The Gambia redoubles efforts to scupper maritime drug trafficking

By teaming up with the EU’s Seaport Cooperation Project, can the country disrupt the rising cocaine trade?

The Gambia is a key transit point for South American cocaine being smuggled to Europe. In February, over 800 kg of cocaine that had been transferred from a larger ship in the open sea was confiscated from a Gambian fishing boat in Senegalese waters. In 2021, Gambian authorities seized almost three tonnes of the drug, hidden in a shipment of industrial salt from Ecuador.

The Gambia’s government admits the country is being used as ‘transit/storage for cocaine, heroin and cannabis originating from source countries and the sub-region entering the country through the sea, land, and air borders.’

A police officer with the Drug Law Enforcement Agency (DLEAG), who requested anonymity, said the rise in maritime cocaine smuggling in the country could be traced back to the early 2000s. At that time, the opening of global markets saw traffickers start using West Africa as a transit point for cocaine shipments from South America to Europe.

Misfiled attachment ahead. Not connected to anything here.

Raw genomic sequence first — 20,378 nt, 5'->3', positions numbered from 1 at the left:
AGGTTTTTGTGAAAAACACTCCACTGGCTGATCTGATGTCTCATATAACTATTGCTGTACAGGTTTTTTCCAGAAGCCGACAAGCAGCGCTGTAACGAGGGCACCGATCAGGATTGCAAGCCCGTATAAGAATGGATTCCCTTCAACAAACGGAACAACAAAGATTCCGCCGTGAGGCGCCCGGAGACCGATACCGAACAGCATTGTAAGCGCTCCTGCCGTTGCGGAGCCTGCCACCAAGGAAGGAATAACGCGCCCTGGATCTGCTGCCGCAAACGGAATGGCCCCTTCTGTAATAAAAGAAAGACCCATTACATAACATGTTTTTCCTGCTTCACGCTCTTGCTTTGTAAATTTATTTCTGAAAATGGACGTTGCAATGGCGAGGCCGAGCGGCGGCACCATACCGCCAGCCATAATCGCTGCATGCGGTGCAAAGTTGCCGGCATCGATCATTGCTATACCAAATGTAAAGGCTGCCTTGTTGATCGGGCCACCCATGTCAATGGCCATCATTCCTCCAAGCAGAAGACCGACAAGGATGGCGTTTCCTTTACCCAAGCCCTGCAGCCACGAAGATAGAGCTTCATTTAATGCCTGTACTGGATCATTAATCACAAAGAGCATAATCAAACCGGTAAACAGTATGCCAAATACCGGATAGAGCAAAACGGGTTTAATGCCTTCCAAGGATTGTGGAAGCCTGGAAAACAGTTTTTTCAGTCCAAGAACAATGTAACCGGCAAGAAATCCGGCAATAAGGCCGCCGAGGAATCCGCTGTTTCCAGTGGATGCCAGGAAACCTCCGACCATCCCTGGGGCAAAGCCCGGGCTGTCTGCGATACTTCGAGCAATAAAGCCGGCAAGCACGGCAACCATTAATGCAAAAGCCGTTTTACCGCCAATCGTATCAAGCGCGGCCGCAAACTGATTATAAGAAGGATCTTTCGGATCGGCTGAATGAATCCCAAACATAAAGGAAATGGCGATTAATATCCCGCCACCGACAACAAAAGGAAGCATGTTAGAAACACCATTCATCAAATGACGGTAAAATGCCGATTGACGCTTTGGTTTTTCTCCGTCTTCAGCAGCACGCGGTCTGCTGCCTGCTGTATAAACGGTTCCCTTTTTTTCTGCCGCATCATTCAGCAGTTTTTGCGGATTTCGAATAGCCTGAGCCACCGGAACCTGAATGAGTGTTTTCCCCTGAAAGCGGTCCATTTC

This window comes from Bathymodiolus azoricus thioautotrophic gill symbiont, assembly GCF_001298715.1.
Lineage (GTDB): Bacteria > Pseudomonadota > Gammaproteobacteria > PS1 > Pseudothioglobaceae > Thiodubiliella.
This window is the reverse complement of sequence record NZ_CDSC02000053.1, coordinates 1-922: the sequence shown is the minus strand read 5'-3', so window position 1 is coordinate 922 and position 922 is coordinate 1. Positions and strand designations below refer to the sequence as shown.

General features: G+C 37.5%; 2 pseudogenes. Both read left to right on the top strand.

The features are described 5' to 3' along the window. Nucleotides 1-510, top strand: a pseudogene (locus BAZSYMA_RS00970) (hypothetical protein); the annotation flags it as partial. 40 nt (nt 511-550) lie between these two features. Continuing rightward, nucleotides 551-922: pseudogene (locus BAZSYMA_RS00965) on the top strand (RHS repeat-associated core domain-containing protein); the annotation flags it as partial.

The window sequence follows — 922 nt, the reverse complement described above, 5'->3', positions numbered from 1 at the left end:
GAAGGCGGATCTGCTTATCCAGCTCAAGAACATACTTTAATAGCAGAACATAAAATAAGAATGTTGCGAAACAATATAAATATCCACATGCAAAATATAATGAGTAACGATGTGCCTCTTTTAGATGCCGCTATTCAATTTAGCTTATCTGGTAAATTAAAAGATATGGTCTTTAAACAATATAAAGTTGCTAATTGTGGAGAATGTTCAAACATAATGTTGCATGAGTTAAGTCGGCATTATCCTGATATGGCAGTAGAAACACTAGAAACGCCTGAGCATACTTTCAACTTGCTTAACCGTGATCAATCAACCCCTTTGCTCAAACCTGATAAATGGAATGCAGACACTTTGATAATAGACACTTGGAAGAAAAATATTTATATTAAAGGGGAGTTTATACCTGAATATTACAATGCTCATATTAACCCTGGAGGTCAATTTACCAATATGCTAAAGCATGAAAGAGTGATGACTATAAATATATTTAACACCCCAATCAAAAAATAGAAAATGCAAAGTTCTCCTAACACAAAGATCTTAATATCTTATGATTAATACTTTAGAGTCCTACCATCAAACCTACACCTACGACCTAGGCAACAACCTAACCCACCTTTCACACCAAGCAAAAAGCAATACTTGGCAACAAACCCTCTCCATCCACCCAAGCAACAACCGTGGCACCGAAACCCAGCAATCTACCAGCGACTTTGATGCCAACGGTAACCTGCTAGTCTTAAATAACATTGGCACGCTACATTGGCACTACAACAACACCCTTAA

The country’s 200 km coastline and limited resources to effectively police its maritime domain make it an attractive location and practical transit point for cocaine trafficking. Transnational organised criminal groups have also capitalised on the limited law enforcement capacity at the country’s ports.

The Gambia shares a long border with Senegal – a major transit point for drug traffickers

Under Yahya Jammeh’s rule, the government faced substantial challenges in investigating and prosecuting drug crimes, according to Michael Davies, Executive Director of Public-Private Integrity, an anti-corruption civil society organisation. He told the ENACT organised crime project that this primarily stemmed from ‘inadequate case management, a shortage of staff in the judicial sector and court overload – and the criminals knew that.’ The country’s former leaders and institutions have also been implicated in drug trafficking.